January 1, 2016

Golden Unicorn | Food Diary & Restaurant Review

, shrimp dumplings
 A little photo diary of New Year Eve's dim sum at the Golden Unicorn



糯米饭 sticky rice

If you've never heard of dim sum, it's essentially the Cantonese equivalent to an English afternoon tea - except it typically takes place during the "brunch" hours. At traditional dim sum restaurants, you'll find waitresses rolling large silver carts with stacks of bamboo steamers, each one filled with food. If the tab is split among several people, it'll be a fairly cheap meal for each person. Each dish costs between $4-6 at the Golden Unicorn, depending on the size. What's also great about dim sum is that many of the dishes are authentic Cantonese food - you won't find the chicken & broccoli or General Tso's chicken here. At the same time, many of the dim sum restaurants have added extra items to their menus to cater to a wider demographic, so you will find spring rolls here and there ;)

The traditional places to eat dim sum in NYC's Chinatown are: Nom Wah Tea Parlor (the oldest establishment in NYC), Jin Fong (slightly less expensive than Golden Unicorn), and of course, Golden Unicorn (the most well known and named one of the best restaurants in NYC by Food and Wine Magazine).

I have been to Jin Fong before, and I didn't find the food to be that satisfying - they had the typical dishes and a variety of Americanized Chinese dishes, but I didn't think that the food met my expectations nor was there enough variety. Yesterday, at the Golden Unicorn, I was surprised to even find a dessert cart full of jellos and custards being pushed around, so I believe that the Golden Unicorn has a wider variety and has better tasting food albeit the prices are slightly higher. At the same time, however, I've noticed in both places that there aren't a lot of steamed buns (or at least I didn't see as many as I would expect to compared to my childhood memories), which I would consider staple food items in dim sum. Maybe it's because many of these buns can be easily bought from any Asian grocery store and the restaurants don't find it as high in demand to sell them?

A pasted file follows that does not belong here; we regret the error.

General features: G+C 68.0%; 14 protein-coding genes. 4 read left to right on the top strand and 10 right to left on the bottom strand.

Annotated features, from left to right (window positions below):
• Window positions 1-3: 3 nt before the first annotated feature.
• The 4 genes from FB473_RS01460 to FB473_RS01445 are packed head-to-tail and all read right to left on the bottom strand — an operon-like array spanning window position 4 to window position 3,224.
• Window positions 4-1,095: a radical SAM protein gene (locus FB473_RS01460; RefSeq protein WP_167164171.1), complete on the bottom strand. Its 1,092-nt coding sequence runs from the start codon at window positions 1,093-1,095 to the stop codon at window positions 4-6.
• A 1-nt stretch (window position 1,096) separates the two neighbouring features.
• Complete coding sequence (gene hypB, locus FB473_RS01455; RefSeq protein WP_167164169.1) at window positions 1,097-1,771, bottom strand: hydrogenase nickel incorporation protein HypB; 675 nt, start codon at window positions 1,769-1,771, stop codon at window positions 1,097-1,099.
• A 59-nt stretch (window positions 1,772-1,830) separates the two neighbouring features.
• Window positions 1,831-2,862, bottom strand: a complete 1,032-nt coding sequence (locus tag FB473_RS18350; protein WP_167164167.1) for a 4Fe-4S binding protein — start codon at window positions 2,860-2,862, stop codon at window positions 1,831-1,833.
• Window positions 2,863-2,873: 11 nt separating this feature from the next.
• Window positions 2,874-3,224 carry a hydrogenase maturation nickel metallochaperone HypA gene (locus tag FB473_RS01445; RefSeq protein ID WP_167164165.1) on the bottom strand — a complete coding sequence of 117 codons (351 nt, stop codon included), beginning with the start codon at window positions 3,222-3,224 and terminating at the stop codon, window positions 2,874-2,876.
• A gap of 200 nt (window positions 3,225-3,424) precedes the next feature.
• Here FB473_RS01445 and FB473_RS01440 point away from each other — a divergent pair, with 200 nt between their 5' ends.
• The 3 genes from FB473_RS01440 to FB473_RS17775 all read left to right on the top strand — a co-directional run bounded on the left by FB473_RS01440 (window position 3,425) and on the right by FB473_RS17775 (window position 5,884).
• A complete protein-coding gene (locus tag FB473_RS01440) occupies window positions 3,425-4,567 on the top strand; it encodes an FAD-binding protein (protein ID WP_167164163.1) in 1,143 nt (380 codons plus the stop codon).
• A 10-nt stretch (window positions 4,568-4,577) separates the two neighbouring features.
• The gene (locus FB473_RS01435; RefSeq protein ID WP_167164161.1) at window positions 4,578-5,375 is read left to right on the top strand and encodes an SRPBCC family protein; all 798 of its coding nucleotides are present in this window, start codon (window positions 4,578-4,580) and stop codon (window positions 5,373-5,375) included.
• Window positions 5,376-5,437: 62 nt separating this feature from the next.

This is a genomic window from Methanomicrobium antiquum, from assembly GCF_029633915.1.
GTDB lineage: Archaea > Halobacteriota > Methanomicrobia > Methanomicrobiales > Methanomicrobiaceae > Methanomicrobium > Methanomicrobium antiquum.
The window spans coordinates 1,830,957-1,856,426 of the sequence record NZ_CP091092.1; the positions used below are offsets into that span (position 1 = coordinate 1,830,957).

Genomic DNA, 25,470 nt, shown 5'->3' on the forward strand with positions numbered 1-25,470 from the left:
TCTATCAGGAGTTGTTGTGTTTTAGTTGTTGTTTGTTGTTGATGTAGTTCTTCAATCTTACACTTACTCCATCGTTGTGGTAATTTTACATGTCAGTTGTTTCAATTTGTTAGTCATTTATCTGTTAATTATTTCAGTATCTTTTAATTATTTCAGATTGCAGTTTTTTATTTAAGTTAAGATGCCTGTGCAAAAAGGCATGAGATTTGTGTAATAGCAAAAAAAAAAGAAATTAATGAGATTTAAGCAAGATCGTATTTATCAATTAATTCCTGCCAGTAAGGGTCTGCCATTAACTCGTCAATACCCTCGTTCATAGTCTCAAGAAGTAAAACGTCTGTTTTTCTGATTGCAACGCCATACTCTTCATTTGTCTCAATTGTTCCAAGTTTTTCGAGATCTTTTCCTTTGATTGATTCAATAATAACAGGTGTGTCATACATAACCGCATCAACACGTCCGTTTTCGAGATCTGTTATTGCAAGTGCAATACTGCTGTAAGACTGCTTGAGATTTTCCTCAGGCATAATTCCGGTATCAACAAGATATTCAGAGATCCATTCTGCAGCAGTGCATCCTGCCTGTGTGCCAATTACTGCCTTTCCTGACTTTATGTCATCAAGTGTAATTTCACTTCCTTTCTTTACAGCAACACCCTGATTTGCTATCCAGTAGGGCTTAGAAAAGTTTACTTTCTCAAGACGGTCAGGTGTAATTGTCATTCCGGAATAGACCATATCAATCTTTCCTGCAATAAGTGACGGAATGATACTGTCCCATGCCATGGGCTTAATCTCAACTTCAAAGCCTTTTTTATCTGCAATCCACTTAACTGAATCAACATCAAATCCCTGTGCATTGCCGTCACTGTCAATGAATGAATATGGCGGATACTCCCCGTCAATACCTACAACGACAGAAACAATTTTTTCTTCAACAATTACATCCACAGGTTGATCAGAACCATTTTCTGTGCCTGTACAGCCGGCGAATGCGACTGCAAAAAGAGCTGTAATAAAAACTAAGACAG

In addition to the food, environment is key. Both restaurants that I've been to are loud and noisy, full of workers shouting, dishes clanging, and people talking, so don't expect some high-class, Parisian dining here ;) If possible, aim to secure a table farther from the kitchen and doorways for a more "peaceful" experience; we sat next to the kitchen yesterday, and we were constantly surrounded by loud workers yelling, carts being bussed in and out, and hostesses hovering over our table to punch in off-the-menu orders on the nearby machine! Also be prepared to wait on line to get into the restaurant (arriving before 10:30 should allow you to be seated without having to wait at all), but the wait shouldn't take long at all!
肠粉, rice noodles with beef or shrimp inside (get my vegan/gluten-free recipe here)

鳯爪, braised chicken feet (no, I've never tried this)
   

鹹水角, deep-fried salty pork dumpling
萝卜糕, turnip cake (get my vegan & gluten-free recipe here) 
鲜竹卷, twice cooked (fried and then boiled) bean curd stuffed with meat

芋頭糕, taro cake (similar to the turnip cake!)

马来糕, Malay steamed cake (it's not a Malaysian dish though! - still a Chinese dish)


排骨, steamed ribs (this one is unique - it's also cooked with kabocha, also known as Japanese pumpkin)

鱼蛋, fish balls

 乾炒牛河, Beef chow fun (this was ordered off of a menu, and we asked for chicken instead! According to one of the hosts, this is one of Golden Unicorn's signature dishes)


There were plenty more dishes that we didn't eat, but that's the fun in dim sum - you get to pick what you want and there's always the opportunity to try something new. 

xoxo, han

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